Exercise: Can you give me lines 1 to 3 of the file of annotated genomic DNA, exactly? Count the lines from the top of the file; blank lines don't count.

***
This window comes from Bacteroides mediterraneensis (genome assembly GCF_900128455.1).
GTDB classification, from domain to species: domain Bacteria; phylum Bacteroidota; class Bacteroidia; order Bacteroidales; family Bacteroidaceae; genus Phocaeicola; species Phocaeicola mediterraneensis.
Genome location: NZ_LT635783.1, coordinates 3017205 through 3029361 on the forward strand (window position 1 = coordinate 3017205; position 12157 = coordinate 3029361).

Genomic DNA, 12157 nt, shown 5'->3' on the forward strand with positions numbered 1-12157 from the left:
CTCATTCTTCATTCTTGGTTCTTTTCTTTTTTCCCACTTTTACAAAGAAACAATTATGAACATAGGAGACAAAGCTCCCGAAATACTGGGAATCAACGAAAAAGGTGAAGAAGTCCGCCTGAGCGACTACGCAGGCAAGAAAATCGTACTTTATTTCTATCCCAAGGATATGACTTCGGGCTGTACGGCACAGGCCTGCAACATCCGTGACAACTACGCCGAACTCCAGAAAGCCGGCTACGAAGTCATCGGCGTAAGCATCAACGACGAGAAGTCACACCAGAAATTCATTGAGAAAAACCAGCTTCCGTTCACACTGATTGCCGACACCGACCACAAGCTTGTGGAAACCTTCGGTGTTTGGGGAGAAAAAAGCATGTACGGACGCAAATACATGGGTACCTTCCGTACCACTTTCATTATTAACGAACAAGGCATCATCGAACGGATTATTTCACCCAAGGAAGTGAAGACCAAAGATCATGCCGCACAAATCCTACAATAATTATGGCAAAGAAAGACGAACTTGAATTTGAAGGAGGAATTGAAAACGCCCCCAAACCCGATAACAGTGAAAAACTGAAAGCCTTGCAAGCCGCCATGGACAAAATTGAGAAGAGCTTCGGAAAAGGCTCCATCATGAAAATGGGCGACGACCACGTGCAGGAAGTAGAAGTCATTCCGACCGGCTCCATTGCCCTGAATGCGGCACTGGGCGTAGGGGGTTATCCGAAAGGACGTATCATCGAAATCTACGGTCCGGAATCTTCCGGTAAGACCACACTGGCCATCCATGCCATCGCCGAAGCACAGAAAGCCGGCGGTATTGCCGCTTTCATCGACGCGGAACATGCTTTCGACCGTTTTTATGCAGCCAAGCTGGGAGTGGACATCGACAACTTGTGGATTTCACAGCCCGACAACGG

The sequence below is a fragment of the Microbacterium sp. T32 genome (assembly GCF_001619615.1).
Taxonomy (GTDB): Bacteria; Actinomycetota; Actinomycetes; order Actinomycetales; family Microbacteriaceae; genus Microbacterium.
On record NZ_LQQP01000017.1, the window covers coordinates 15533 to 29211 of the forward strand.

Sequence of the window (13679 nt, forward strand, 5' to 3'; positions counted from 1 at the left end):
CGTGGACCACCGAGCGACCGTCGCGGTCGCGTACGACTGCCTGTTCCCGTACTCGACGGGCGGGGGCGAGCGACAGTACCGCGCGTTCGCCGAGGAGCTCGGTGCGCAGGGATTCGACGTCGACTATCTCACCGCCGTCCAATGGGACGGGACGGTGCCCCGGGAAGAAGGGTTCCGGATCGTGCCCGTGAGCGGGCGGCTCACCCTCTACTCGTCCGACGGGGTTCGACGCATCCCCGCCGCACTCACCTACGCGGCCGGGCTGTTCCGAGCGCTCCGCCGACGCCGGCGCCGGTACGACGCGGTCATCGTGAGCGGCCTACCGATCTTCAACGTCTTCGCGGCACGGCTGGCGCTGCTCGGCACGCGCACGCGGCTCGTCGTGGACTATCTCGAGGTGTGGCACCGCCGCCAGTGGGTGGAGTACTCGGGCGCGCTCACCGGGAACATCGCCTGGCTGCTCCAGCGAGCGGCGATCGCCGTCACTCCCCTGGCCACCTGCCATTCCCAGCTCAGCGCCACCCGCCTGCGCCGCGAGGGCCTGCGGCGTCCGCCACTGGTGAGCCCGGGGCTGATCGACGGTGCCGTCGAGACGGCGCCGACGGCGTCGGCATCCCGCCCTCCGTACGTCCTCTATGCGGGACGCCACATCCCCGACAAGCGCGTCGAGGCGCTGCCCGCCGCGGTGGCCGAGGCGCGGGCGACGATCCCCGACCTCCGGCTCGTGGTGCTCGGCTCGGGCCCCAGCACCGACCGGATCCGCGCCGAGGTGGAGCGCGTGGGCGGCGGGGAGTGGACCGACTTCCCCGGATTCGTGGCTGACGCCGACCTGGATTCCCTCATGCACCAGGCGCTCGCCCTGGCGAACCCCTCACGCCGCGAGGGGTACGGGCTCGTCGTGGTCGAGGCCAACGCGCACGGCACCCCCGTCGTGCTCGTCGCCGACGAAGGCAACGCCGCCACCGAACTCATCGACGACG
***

This window comes from Bacteroides mediterraneensis (genome assembly GCF_900128455.1).
GTDB classification, from domain to species: domain Bacteria; phylum Bacteroidota; class Bacteroidia; order Bacteroidales; family Bacteroidaceae; genus Phocaeicola; species Phocaeicola mediterraneensis.
Genome location: NZ_LT635783.1, coordinates 3017205 through 3029361 on the forward strand (window position 1 = coordinate 3017205; position 12157 = coordinate 3029361).